The two-story house had little plastic windows that could be opened. A deck was on the upper side off the bedroom. Every woman's dream. Shrubs and louvers were painted onto the sides. And a red roof could be removed. My favorite room was the nursery. Circus scenes played along the walls while a sweet lamb and jolly elephant danced across the blue floor. The house had a bathroom. We didn't, but my dollhouse did. It was the nearest thing I knew of indoor plumbing. The bedroom had yellow walls that would keep even the deepest of sleepers awake, while the living room boasted wall-to-wall green carpet. An Indian rug was painted across the dining room floor. Oh, yes, I loved this little tin house.

The furniture didn't fair too well when handed down. The dark greenish sofa was missing a leg.  The dining room table and chairs were long gone. The nursery had a playpen and a high chair. I remember a coffee table and a high back chair that was pink. There was a baby buggy and a kitchen sink, a bed and a bed stand. Not much furniture but for a kid with an imagination it didn't matter.

The family was certainly one to give any child a distorted idea of the human anatomy. People with stiff arms that were hinged at the shoulders and elbows. Knees and hips also hinged to move. The baby was a little rubber tyke that didn't do much except reach for mama.

If I haven't lost you already, perhaps you remember having one of these in your house. While the boys had erector sets and Lincoln Logs, we girls had dolls and dollhouses. I don't mind. Mine didn't give me the 'little woman's place in the home' ideas. It gave me imagination. Soon I was having super heroes jump off the top of the house onto the side porch saving the young sister from a life of toil in the kitchen. The baby was often kidnapped and rescued by the same superhero who looked a lot like Peter Pan. (I had a Disney set, too.) I learned to find other types of creative furniture from my other toys and became quite the decorator.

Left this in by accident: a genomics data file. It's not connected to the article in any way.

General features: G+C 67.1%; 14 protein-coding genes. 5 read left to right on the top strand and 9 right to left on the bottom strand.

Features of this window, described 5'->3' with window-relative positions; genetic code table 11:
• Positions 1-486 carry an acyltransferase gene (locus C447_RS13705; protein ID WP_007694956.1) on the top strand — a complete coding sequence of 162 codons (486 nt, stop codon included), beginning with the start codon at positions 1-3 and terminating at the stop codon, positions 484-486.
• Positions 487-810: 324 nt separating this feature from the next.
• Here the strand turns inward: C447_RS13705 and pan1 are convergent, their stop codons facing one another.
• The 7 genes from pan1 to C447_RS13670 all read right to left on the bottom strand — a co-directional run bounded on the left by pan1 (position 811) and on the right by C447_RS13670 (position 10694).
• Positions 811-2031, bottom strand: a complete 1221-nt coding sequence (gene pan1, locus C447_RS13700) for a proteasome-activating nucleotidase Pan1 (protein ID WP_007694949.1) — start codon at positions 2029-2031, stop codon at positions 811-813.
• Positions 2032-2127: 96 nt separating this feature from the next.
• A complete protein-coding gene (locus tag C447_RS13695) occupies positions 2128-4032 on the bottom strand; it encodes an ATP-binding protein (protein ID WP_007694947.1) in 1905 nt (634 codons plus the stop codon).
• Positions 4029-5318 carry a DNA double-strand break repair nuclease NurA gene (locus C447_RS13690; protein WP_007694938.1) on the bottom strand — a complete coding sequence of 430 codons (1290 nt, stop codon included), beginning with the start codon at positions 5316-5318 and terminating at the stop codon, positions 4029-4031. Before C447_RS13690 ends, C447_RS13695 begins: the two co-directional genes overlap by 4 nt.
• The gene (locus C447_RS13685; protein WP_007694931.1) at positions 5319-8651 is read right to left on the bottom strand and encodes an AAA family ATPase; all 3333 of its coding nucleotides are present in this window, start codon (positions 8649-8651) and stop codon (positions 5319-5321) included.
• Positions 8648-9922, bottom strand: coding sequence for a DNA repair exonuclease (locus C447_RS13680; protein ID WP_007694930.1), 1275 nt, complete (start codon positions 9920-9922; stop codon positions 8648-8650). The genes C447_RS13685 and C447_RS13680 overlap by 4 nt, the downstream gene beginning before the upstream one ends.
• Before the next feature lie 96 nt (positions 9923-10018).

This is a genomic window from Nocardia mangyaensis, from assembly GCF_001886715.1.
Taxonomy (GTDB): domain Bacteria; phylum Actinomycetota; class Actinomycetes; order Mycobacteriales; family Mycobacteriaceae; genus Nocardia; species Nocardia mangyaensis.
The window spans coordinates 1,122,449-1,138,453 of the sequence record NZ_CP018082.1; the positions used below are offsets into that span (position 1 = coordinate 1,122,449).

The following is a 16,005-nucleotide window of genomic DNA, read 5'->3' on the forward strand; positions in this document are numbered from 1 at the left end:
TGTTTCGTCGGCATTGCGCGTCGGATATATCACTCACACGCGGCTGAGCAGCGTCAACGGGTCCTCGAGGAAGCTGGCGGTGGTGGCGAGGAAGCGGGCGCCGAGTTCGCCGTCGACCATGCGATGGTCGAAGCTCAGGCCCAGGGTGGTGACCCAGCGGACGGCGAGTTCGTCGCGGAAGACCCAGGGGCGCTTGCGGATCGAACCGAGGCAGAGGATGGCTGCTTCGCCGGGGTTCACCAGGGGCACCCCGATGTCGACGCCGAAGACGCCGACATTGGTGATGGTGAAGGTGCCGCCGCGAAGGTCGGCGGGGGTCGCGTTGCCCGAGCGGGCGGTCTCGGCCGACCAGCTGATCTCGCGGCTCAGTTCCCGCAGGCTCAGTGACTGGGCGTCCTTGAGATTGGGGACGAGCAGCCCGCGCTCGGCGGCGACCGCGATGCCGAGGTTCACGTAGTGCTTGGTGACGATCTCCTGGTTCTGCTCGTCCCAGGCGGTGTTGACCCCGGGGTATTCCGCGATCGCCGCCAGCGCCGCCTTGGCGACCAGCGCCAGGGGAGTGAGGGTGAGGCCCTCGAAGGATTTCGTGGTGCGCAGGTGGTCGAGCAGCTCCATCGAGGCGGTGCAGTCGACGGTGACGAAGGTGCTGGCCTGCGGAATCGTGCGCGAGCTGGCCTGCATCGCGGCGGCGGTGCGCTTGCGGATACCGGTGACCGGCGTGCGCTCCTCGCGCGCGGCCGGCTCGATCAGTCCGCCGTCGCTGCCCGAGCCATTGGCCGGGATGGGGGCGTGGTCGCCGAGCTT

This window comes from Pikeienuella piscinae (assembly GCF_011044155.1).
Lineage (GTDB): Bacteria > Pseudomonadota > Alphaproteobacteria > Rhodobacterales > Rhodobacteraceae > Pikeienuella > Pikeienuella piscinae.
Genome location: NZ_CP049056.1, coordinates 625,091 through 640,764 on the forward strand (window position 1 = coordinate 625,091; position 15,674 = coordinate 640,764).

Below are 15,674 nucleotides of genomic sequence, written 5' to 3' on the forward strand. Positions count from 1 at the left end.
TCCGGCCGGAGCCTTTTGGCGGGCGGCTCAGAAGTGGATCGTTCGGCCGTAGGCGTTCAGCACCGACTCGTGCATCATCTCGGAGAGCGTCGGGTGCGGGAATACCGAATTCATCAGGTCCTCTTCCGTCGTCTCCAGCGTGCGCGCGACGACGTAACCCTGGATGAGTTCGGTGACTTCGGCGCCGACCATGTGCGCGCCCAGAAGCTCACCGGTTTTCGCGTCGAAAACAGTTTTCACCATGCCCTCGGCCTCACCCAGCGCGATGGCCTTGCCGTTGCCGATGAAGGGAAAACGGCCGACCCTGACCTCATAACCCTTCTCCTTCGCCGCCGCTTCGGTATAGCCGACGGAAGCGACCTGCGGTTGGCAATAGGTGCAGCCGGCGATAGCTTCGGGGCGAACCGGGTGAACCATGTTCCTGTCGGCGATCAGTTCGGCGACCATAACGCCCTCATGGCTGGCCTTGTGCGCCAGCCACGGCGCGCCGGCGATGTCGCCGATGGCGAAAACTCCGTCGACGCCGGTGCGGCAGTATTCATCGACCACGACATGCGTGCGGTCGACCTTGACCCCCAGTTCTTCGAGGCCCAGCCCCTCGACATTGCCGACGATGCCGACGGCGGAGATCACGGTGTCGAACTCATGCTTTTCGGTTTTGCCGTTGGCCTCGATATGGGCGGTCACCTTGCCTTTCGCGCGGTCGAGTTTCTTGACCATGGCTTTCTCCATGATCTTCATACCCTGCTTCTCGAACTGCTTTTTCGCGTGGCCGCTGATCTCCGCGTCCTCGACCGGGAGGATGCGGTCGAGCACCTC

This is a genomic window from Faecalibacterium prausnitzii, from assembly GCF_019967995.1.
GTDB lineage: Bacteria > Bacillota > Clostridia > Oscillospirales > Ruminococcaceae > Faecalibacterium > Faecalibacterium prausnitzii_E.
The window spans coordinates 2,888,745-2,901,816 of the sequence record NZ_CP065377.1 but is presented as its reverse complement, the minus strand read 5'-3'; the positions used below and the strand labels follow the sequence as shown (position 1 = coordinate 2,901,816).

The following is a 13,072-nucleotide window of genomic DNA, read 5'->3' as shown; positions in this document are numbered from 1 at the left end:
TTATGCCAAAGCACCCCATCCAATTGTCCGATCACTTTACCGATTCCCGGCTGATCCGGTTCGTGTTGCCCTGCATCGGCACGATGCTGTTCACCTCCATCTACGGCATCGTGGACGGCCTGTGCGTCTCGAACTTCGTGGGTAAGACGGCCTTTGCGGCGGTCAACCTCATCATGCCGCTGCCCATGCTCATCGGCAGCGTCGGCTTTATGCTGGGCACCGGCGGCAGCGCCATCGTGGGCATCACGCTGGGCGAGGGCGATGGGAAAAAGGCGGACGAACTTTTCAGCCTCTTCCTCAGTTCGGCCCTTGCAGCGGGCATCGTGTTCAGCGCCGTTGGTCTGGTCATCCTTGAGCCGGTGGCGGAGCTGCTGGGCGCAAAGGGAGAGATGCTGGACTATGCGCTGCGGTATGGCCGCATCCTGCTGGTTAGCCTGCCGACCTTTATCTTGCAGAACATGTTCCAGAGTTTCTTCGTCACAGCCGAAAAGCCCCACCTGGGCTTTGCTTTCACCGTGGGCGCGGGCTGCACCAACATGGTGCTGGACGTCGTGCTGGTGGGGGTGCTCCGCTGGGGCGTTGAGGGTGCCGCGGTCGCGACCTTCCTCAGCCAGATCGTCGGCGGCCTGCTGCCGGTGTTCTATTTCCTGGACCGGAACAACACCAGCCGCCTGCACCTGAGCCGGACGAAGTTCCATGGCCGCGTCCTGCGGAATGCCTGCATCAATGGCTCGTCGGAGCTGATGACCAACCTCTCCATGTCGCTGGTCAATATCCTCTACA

The twins and I play with the little castle I have at my house. Most of the time, we are sending people to the dungeon, because it is fun. When at their house, we play with cars and push stuffed animals around in little grocery carts or the small doll stroller. We all play with the Lego blocks. They like tearing down everything I build up. No one in my family played with my toys and me. I never knew what it was like so never knew the difference. I had my imagination to be my friend. Now with my imagination, I play with my grandchildren.

It was a little tin house that lived in the big white house back the lane on Neff Road that comes to mind now and then.

Friday, February 14, 2014

A Heart

Amid the mass of last shoppers lined up in doubles looking over shoulders to see the cards, there is a quiet section in the back corner of the store. A few lone shoppers look at sympathy cards. Valentines day is indeed a day of the heart. A heart that loves, a heart that aches as it remembers and a heart that has to say good-bye. Remembering those loves that are no longer here....but are here in my heart. Valentines Day is not always easy.